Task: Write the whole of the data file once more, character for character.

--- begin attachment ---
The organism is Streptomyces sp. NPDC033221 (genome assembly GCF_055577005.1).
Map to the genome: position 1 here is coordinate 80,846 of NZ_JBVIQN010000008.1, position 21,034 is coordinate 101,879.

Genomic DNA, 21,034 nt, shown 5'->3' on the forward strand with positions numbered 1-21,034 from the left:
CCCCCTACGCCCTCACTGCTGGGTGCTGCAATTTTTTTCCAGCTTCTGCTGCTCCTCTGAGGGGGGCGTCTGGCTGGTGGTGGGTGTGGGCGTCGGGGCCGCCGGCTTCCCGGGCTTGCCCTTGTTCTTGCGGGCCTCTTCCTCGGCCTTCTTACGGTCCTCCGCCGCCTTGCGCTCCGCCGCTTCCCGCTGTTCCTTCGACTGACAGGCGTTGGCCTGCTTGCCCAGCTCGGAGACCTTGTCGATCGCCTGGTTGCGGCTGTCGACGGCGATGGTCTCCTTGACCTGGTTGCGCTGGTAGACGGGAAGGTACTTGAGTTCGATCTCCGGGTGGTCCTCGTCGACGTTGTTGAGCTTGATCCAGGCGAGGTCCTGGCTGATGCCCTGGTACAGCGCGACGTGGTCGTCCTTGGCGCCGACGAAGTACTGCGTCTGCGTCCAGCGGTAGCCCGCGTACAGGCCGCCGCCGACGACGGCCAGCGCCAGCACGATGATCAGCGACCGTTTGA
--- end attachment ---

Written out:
The organism is Streptomyces sp. NPDC033221 (genome assembly GCF_055577005.1).
Map to the genome: position 1 here is coordinate 80,846 of NZ_JBVIQN010000008.1, position 21,034 is coordinate 101,879.

Genomic DNA, 21,034 nt, shown 5'->3' on the forward strand with positions numbered 1-21,034 from the left:
CCCCCTACGCCCTCACTGCTGGGTGCTGCAATTTTTTTCCAGCTTCTGCTGCTCCTCTGAGGGGGGCGTCTGGCTGGTGGTGGGTGTGGGCGTCGGGGCCGCCGGCTTCCCGGGCTTGCCCTTGTTCTTGCGGGCCTCTTCCTCGGCCTTCTTACGGTCCTCCGCCGCCTTGCGCTCCGCCGCTTCCCGCTGTTCCTTCGACTGACAGGCGTTGGCCTGCTTGCCCAGCTCGGAGACCTTGTCGATCGCCTGGTTGCGGCTGTCGACGGCGATGGTCTCCTTGACCTGGTTGCGCTGGTAGACGGGAAGGTACTTGAGTTCGATCTCCGGGTGGTCCTCGTCGACGTTGTTGAGCTTGATCCAGGCGAGGTCCTGGCTGATGCCCTGGTACAGCGCGACGTGGTCGTCCTTGGCGCCGACGAAGTACTGCGTCTGCGTCCAGCGGTAGCCCGCGTACAGGCCGCCGCCGACGACGGCCAGCGCCAGCACGATGATCAGCGACCGTTTGA